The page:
In Part 1 of this question, we talked about the possible reasons for why your sister-in-law may be hard on her husband. In Part 2 we talk about whether you should you get involved.
Frankly at this point you might be saying, "Hell no! It's WAY too complicated." But if you're still game to consider it - read on:
So here is the checklist for being a good support:
_____ You have a decent relationship with the other parties (Check)
_____ You want to take on this role (Check?)
_____ You have the ability to use both empathy and challenge - at the right times (Check?)
_____ You have good boundaries and understand that you DO NOT have the power to
change anyone but yourself. (With the right skills a person has a chance at influencing others. But it is always up to the other to change or not.) Check?
Where to get involved? There are different people you can get involved with - SIL, BIL, Wife, Mom, Nieces. The right person for supporting one may not be the best person to support another. So you may want to think about just where you want to put your energy.
Of course, supporting your wife by empathizing and possibly challenging as well is your first priority. Supporting your Mom-in-law may also be possible, depending on your relationship. And helping your nieces feel loved and welcome is of no small value.
You could also ask BIL if he would like to talk and be directly supportive to him in that way. You say that he doesn't understand her behavior. Perhaps sharing this answer with him (and possibly Lonely Stay-At-Home Mom) might be a good place to start. Of course he will likely need more skills as well since passiveness and aggressiveness are usually found in pairs. But that is for another day...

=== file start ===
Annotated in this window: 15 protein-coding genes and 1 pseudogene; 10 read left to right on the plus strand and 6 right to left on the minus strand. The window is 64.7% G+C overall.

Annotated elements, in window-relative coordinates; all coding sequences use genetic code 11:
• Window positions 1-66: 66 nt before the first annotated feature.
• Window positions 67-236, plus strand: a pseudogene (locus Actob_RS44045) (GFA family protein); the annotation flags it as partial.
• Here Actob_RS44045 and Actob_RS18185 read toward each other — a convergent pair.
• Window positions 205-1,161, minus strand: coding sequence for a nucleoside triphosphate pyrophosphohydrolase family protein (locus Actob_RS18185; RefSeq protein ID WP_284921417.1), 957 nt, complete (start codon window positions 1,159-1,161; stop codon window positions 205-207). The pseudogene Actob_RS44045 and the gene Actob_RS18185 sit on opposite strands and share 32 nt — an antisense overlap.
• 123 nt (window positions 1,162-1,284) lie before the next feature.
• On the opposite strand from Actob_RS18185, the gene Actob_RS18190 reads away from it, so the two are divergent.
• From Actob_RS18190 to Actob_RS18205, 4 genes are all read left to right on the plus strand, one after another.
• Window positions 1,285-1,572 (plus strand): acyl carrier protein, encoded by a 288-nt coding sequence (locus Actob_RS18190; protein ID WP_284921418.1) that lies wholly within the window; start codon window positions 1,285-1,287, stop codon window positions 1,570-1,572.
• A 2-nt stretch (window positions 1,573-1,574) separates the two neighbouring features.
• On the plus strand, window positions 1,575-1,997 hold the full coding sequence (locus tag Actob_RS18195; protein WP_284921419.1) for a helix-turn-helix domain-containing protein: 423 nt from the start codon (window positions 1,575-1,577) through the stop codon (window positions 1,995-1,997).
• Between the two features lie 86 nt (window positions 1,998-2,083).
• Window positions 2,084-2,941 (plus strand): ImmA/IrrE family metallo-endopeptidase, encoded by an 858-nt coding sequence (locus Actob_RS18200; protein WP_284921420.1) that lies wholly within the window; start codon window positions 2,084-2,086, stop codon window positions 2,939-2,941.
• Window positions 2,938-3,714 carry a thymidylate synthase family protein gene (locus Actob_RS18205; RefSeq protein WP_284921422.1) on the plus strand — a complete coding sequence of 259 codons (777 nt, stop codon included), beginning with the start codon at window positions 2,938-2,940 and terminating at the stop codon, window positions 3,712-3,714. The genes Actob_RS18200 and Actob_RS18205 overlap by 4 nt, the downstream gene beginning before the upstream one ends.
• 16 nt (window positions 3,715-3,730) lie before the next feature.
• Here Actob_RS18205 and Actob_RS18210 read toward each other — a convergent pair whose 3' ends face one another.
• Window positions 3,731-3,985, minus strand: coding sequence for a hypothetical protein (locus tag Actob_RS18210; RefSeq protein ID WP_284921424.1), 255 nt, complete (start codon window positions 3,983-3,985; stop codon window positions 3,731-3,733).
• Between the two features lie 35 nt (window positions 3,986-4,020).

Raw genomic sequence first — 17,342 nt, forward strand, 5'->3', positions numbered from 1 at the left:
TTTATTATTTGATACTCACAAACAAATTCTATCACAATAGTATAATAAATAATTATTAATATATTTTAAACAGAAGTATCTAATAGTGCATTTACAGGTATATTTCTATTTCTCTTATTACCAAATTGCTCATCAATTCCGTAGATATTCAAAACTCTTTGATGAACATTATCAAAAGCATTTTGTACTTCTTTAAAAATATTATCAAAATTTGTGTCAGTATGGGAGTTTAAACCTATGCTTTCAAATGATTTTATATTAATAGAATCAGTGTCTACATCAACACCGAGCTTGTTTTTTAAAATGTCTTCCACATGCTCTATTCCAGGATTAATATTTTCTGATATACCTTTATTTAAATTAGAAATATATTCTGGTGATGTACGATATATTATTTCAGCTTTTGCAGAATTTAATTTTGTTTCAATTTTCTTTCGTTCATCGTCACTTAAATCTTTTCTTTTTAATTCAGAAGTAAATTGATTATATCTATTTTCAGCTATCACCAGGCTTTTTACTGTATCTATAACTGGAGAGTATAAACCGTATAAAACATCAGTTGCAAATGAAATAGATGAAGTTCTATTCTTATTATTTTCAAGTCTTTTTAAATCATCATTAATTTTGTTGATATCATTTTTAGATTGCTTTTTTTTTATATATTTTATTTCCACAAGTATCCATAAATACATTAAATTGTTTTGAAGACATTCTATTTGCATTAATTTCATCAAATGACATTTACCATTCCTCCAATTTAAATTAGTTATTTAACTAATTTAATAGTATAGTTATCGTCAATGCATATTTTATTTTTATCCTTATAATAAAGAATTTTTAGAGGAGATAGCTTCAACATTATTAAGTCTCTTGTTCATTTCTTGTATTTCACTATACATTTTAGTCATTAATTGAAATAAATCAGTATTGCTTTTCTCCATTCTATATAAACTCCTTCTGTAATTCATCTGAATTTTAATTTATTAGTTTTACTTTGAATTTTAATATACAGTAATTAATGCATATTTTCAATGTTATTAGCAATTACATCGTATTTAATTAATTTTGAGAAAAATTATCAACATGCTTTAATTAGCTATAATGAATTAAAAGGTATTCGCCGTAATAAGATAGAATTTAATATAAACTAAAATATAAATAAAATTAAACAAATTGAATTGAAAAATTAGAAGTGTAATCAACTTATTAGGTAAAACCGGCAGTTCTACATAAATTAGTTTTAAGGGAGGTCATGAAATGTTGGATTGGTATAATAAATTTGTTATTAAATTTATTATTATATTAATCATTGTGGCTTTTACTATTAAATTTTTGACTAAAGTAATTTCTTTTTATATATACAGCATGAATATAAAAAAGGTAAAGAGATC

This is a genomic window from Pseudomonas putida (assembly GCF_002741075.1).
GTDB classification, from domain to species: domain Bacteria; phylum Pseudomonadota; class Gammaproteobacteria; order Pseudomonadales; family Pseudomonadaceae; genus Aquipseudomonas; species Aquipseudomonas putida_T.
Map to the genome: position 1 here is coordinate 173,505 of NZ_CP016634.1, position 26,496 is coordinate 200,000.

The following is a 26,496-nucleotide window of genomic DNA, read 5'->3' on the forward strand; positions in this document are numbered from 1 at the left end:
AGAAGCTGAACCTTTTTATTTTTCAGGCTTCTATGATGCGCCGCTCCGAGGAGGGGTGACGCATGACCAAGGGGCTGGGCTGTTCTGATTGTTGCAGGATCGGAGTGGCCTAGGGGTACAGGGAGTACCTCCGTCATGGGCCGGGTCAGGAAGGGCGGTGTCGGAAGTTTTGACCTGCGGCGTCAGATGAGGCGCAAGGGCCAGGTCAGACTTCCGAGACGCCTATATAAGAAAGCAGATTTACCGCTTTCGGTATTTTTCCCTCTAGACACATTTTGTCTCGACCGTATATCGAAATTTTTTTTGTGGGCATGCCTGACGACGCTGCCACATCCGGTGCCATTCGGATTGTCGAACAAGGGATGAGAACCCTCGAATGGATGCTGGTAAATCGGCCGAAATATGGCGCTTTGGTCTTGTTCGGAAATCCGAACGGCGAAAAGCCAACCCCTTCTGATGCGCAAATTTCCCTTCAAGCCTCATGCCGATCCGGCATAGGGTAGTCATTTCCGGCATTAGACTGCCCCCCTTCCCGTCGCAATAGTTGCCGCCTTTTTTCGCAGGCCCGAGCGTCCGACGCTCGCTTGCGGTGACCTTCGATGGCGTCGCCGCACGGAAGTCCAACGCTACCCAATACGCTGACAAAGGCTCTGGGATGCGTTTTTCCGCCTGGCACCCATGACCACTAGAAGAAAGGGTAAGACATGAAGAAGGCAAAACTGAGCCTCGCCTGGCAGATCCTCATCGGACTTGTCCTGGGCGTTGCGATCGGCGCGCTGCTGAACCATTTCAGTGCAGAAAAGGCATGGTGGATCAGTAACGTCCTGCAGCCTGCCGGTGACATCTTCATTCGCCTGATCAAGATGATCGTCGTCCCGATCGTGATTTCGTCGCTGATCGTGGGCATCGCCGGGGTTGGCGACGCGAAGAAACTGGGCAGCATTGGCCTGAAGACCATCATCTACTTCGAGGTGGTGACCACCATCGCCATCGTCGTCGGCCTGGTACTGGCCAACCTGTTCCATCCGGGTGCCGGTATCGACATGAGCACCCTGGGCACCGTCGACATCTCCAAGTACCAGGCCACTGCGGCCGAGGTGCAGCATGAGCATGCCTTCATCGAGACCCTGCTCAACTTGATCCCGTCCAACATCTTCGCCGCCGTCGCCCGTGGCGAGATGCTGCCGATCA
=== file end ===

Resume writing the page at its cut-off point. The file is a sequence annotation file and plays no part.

And finally, talking directly to SIL.
First let's get this out of the way: Telling your sister-in-law to give BIL a break or lighten up can actually work in some cases - but if you don't really care about her, it's just doing what she does back at her. This approach - usually done out of frustration - will likely damage your relationship, and it can only work if she is able to admit that she's too hard and he doesn't deserve it.
If you do care and are wondering about directly talking to SIL, then I suggest the following: First check if she would appreciate your support. And you might want to make sure BIL is ok with it.
Finding an opportunity for a real conversation - whether at a family gathering, or an invitation to coffee might be useful. If the timing seems right, you could ask permission to empathetically share your concerns. 'I see you as such a great mom and caring person but you don't seem to be happy.' Be careful not to take sides about the harshness issue. This is more about helping her find her way. We all need that sometimes. Depending on whether she is open to seeing her inner power to create her happiness or not will determine where the conversation goes from there.
I hope that this gives you some thoughts on considering your potential role. Good luck.